Dental phobia is a common problem many people have. The sights and sounds of a dental clinic can be very overwhelming for some. Poor experiences with dentists early in childhood can leave a negative and lasting impression. Luckily there are many forms of sedation available for patients with mild to severe dental phobia.
What Is Sedation Dentistry?
Sedation dentistry involves giving the patient a sedative that relaxes them without putting them fully to sleep. This is sometimes referred to as “conscious sedation”, as the patient is still awake during the treatment. They can respond to the dentist if needed and alert the dentist if something is wrong.
Patients who receive sedation typically don’t remember anything about the treatment despite being awake. Memories either aren’t made during the sedation, or are made poorly. Some people do remember procedures being done.
Who Might Need Sedation
Anyone who is so nervous about visiting the dentist that they would rather deal with pain than get it treated is an ideal candidate for sedation. There are certain health conditions that might dictate what type of sedation is suitable for a patient; the dentist will explain these options in depth with the patient.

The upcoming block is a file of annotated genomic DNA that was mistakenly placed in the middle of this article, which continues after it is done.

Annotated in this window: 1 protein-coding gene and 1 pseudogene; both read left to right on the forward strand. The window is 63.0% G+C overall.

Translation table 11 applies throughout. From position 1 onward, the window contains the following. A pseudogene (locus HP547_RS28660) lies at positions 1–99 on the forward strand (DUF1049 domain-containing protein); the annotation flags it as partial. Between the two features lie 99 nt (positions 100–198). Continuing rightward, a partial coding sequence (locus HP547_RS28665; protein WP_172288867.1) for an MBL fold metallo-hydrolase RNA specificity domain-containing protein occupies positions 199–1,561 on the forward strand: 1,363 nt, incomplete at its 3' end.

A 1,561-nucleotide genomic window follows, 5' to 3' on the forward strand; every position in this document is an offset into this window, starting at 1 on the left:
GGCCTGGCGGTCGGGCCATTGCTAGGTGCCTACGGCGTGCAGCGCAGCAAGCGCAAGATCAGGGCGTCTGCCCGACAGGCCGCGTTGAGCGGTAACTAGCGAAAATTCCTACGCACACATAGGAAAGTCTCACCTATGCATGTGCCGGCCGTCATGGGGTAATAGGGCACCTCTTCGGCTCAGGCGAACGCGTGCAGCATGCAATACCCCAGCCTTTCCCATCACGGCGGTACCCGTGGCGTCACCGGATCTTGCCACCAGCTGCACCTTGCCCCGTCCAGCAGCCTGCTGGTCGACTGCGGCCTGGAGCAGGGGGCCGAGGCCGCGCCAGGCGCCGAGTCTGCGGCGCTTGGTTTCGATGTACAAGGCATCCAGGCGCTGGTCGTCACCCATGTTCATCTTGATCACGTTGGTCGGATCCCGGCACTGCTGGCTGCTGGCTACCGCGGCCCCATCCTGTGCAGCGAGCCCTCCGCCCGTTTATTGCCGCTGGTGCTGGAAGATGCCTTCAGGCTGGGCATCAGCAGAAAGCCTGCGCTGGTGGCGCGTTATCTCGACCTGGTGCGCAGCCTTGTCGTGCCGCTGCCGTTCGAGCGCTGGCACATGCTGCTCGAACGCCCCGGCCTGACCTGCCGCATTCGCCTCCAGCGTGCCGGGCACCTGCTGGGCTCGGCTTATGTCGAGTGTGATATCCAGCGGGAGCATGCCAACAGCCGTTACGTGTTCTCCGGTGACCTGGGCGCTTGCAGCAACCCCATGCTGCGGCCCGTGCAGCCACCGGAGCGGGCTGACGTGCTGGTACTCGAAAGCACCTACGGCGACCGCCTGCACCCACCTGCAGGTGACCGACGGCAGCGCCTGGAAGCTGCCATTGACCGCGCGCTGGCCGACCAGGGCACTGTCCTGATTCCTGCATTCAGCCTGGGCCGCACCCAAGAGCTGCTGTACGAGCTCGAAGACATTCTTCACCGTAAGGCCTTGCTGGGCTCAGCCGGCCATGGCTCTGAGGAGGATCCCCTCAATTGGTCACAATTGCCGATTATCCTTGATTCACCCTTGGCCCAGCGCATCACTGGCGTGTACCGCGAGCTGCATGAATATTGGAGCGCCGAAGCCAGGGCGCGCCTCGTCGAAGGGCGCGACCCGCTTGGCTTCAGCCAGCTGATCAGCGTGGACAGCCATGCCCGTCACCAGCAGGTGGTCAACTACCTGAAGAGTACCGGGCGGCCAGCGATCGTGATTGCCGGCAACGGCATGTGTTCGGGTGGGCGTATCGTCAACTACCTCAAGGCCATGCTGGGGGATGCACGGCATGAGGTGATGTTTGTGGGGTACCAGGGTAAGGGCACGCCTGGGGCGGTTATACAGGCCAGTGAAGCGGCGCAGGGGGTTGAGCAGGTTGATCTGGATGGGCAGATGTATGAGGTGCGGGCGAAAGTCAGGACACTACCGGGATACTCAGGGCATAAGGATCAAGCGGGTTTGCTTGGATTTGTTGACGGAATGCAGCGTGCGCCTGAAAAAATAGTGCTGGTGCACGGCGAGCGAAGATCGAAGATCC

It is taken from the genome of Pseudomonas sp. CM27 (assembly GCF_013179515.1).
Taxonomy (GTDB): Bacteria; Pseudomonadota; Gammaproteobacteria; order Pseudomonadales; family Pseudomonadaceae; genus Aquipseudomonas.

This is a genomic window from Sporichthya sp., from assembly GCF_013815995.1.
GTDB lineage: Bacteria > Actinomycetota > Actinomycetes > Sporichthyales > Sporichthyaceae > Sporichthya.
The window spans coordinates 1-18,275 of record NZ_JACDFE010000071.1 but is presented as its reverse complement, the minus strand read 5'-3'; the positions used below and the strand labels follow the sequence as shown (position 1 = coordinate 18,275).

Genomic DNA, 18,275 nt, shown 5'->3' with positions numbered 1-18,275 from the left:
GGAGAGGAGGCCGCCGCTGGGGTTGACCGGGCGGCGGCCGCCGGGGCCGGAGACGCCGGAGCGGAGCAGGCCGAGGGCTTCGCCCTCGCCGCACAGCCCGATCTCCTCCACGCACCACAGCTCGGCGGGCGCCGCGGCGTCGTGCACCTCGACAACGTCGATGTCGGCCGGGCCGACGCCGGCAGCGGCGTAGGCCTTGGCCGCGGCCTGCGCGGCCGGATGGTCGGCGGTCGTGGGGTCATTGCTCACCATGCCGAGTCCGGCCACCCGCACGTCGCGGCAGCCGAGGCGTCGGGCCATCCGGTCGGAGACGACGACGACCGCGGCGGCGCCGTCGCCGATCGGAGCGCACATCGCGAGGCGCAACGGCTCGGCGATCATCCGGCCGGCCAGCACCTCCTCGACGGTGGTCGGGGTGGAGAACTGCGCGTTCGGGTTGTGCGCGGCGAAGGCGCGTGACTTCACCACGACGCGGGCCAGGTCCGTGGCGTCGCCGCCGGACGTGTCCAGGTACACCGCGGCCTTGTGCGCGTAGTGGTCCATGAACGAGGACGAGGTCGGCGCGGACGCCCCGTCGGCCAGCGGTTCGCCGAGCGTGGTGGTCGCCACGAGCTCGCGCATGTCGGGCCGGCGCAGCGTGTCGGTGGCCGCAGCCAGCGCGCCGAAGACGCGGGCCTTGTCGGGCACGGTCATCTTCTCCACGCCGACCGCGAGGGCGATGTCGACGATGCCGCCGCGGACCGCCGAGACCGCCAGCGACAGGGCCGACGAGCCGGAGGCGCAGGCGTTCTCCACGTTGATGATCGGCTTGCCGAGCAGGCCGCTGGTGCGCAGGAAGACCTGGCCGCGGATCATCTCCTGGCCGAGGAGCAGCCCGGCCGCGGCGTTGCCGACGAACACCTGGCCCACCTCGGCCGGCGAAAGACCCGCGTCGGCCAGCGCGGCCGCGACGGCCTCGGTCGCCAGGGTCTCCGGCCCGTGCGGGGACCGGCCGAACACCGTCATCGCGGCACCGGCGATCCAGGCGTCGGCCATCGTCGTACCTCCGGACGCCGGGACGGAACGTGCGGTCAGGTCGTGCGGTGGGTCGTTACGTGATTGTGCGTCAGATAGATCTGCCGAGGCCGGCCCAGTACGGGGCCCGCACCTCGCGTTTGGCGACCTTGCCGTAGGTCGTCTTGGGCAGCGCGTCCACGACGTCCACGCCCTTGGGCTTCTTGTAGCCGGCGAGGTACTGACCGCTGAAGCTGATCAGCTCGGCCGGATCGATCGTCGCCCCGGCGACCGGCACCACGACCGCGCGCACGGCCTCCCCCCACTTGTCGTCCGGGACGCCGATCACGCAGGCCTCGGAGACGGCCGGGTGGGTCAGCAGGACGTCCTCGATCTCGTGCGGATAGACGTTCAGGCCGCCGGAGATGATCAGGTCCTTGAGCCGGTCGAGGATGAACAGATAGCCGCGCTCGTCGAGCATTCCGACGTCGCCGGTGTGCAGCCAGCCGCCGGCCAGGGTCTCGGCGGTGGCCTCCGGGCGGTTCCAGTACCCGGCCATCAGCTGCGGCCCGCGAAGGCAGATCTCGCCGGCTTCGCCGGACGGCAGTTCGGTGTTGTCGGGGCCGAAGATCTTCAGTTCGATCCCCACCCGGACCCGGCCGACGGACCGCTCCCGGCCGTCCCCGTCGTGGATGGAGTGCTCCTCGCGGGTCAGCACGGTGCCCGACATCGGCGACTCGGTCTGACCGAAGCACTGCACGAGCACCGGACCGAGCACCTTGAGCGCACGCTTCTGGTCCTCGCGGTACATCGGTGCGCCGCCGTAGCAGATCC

Oral sedation is the use of medication to sedate the patient. The dentist will give the patient the oral sedative in advance of the treatment date, and instruct the patient when to take the pills. Generally this is the night prior to the treatment, and a few hours beforehand. This can change depending on the type of sedative. The patient will eventually feel calm and relaxed enough to undergo the dental treatment.
Post Sedation Care
Although the sedatives start to wear off fairly quickly, it’s always advised that patients arrange to get transport from the clinic after sedation. No work or driving should be performed within 24 hours after the appointment, as trace amounts of the sedative can hang around in the bloodstream.